voltage density efficiency
(V, @ (mA/cm2, @ (Cd/A, @
items HIL HTL 200 nit) 6 V) 200 nit)
Example 1 BFE + IDE320 8.7 0.098 8.1
5 wt % 30 nm
DCA
30 nm
Example 2 BFE + 6.4 2.576 5.6
5 wt %
DCA
30 nm
Comparison 1 BFE IDE320 5.3 7.13 6.66
30 nm 30 nm
Comparison 2 BFE 4.7 24.4 4.7
30 nm

Comparing Examples 1 and 2 with Comparisons 1 and 2 with reference to Table 1, it can be seen that the case (Example 1 or 2) of forming the hole injecting layer using a blended solution of BFE and 5 wt % of DCA has an increased luminous efficiency by 20%, but has an increased driving voltage and a decreased current density, as compared with the case (Comparison 1 or 2) of forming the hole injecting layer using BFE which is not blended with DCA.

It was determined that the increase of the driving voltage and the decrease of the current density result from the fact that the DCA doped into the hole injecting layer functions as a trap of the holes, and therefore decreases hole mobility (increase of the driving voltage). In other words, because the DCA of electron acceptor and the BFE of electron donor are combined with each other to form a donor-acceptor pair, i.e., a charge transfer complex, and the BFE contained in the charge transfer complex cannot take part in the hopping process to transfer the holes, the increase of the driving voltage and the decrease of the current density can occur. This can force a quantity of holes injected into the emission layer to be similar to a quantity of electrons injected into the emission layer, so that a region of recombining the electrons and the holes is limited to the emission layer (increase of the luminous efficiency).

The following Example 3 discusses fabricating the organic light-emitting device in order to see how much the lifetime of the organic light-emitting device according to an embodiment of the present invention is increased.

Example 3

The organic light-emitting device was fabricated by the same method as Example 1, except that the blended solution of BFE with 5 wt % of DCA was coated at a thickness of 25 nm on the substrate, on which ITO had been formed, to form the hole injecting layer, and then the hole transporting layer having a thickness of 25 nm was formed on the hole injecting layer using IDE320.

Comparison 3

The organic light-emitting device was fabricated by the same method as Example 1, except that the BFE was not blended with DCA, and was coated at a thickness of 25 nm on the substrate, on which ITO had been formed, to form the hole injecting layer, and then the hole transporting layer having a thickness of 25 nm was formed on the hole injecting layer using IDE320.

For the organic light-emitting devices fabricated according to Example 3 and Comparison 3, a driving voltage, luminous efficiency and a half-lifetime were each measured. The measured results are given in Table 2. Further, a relative luminance to driving time is shown in FIG. 2. The driving voltage and luminous efficiency were measured at a luminance of 200 nit, and the half-lifetime measures the time taken to fall down from an initial luminance of 1000 nit to 500 nit.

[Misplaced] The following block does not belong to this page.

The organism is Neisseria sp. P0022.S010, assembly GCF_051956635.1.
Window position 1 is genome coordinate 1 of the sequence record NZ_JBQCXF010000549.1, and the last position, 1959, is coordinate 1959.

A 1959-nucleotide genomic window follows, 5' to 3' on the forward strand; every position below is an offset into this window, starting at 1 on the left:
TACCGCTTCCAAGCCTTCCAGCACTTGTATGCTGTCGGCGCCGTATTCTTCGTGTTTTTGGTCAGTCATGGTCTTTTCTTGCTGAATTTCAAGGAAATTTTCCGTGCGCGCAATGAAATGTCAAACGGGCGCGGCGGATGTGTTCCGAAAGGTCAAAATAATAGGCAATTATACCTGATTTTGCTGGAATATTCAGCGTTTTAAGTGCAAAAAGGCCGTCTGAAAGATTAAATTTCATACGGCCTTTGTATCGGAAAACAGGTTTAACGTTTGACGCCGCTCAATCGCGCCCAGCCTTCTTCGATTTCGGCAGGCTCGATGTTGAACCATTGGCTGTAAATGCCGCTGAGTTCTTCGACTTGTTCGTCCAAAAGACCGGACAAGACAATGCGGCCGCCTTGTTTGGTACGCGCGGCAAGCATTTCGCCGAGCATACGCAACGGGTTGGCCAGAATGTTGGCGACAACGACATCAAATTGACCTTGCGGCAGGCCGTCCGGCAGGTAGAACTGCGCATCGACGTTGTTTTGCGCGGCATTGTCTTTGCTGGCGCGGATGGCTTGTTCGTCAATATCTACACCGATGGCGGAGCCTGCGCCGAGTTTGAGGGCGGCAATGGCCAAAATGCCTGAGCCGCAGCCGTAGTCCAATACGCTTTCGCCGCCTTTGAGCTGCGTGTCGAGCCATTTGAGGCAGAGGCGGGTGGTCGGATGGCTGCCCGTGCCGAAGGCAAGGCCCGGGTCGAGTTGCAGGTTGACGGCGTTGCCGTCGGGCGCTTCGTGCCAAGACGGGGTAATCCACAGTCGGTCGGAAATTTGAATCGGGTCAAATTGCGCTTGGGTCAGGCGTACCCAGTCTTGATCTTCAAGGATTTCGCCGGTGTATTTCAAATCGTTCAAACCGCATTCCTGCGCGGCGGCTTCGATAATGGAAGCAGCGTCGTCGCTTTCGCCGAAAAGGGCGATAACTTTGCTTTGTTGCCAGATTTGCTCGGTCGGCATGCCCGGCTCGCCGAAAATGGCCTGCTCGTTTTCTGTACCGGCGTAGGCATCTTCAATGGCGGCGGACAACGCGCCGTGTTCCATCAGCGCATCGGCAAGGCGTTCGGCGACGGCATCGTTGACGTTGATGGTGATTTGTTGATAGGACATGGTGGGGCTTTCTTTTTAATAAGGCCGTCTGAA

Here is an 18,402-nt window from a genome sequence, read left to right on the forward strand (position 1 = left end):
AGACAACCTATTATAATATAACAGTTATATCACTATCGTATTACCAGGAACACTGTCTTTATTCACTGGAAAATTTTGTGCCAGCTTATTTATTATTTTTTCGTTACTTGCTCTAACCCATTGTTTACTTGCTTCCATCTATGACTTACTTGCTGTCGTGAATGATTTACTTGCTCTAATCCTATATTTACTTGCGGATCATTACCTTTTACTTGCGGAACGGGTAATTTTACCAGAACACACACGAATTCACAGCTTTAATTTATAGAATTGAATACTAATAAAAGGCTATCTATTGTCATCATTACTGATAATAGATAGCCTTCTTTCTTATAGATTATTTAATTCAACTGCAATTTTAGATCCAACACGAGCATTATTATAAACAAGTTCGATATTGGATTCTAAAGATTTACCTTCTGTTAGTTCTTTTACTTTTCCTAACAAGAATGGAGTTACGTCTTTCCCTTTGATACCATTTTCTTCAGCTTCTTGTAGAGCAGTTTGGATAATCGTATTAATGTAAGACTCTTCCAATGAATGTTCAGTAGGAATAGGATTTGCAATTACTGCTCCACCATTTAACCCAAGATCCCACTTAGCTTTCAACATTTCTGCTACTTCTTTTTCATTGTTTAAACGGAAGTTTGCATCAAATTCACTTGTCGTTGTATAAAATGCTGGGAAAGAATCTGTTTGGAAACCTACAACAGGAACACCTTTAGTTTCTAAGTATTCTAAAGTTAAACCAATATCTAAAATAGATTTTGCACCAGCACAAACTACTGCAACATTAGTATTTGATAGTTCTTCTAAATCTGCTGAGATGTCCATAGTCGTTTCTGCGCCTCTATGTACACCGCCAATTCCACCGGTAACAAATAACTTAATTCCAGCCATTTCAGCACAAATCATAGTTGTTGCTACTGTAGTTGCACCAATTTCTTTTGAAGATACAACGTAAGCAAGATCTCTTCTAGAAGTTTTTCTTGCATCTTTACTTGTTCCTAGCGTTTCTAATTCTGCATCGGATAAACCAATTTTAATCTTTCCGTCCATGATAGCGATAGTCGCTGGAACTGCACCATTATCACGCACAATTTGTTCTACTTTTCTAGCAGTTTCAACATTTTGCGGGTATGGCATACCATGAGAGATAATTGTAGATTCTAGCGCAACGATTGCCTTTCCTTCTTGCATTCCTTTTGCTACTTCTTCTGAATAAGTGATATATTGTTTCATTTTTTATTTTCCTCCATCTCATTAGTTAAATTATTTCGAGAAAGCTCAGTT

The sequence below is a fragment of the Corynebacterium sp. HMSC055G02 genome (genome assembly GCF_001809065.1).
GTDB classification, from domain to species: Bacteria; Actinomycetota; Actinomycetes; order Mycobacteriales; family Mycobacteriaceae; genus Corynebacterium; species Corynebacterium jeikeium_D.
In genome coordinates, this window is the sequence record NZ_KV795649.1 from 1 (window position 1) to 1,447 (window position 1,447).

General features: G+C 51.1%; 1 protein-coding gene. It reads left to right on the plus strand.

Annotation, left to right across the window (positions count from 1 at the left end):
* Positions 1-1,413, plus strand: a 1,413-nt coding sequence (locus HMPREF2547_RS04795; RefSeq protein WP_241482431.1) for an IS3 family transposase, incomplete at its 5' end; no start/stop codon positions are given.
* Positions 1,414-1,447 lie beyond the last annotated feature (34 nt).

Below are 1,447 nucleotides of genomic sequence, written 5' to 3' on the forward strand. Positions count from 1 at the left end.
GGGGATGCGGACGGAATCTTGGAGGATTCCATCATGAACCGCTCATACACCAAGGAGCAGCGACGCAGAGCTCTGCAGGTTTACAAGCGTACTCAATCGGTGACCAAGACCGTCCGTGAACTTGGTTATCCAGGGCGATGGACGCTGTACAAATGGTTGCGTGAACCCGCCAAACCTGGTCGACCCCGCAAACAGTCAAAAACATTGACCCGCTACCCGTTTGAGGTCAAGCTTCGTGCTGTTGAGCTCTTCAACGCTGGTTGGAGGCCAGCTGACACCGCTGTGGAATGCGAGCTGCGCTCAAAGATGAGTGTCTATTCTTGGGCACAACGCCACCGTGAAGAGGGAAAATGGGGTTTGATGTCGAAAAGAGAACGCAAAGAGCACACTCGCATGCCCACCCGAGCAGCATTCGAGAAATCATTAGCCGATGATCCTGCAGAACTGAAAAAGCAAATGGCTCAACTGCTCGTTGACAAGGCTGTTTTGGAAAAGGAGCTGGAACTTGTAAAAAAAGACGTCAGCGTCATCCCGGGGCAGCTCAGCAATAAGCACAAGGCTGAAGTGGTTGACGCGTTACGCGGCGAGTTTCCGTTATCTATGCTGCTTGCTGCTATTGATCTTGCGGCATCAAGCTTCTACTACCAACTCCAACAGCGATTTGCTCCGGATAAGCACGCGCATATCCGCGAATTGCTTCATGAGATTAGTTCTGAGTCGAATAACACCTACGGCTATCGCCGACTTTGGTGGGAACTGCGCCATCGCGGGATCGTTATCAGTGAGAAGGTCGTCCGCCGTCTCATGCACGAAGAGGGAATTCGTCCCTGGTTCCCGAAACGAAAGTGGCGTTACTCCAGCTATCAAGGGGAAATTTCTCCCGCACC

TABLE 2
driving luminous
voltage efficiency Half-
(V, @ (Cd/A, @ lifetime
items HIL HTL 200 nit) 200 nit) (hour)
Example 3 BFE + 5 wt % IDE320 6.4 7.0 900
DCA 25 nm
25 nm
Comparison 3 BFE IDE320 5.6 5.38 190
25 nm 25 nm

Comparing Example 3 with Comparison 3 with reference to Table 2, the case (Example 3) of forming the hole injecting layer using a blended solution of BFE and 5 wt % of DCA has an increased luminous efficiency, and an increased half-lifetime by 100% or more, but has an increased driving voltage, as compared with the case (Comparison 3) of forming the hole injecting layer using BFE which is not blended with DCA. This fact can be confirmed through FIG. 2. Referring to FIG. 2, it can be seen that Example 3 (indicated by reference numeral 10) has a half-lifetime longer than that of Comparison 3 (indicated by reference numeral 20) when the relative luminance is decreased from 100% to 50%. In this manner, in Example 3, despite the increase of the driving voltage, the increase of the luminous efficiency and the decrease of the half-lifetime were determined to result from the fact that DCA doped into the hole injecting layer functions as a trap of the holes, and therefore decreases hole mobility (increase of the driving voltage). This forces a quantity of the holes injected into the emission layer to be similar to that of the electrons injected into the emission layer, so that a region of recombining the electrons and the holes is limited to the emission layer (increase of the luminous efficiency), and at the same time, accumulation of the holes is inhibited at the interface between the emission layer and the hole injecting layer or the hole transporting layer (increase of the half-lifetime).

As can be seen from the foregoing, according to the present invention, the electron acceptor is doped into the hole injecting layer and/or the hole transporting layer, wherein the electron acceptor has the electron affinity greater than that of the host material of the doped layer (hole injecting layer or hole transporting layer) by 0.1 eV or more. As a result, it is possible to increase the luminous efficiency as well as the lifetime of the organic light-emitting device.

Although a few embodiments of the present invention have been shown and described, it would be appreciated by those skilled in the art that changes may be made in these embodiments without departing from the principles and spirit of the invention, the scope of which is defined in the claims and their equivalents.

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Classifications
U.S. Classification428/690, 428/917, 313/504, 313/506
International ClassificationC09K11/06, H05B33/26, H01L51/50, H01J1/62, H05B33/20, H05B33/12
Cooperative ClassificationH01L51/5088, H01L51/5052, Y10S428/917
European ClassificationH01L51/50J, H01L51/50G2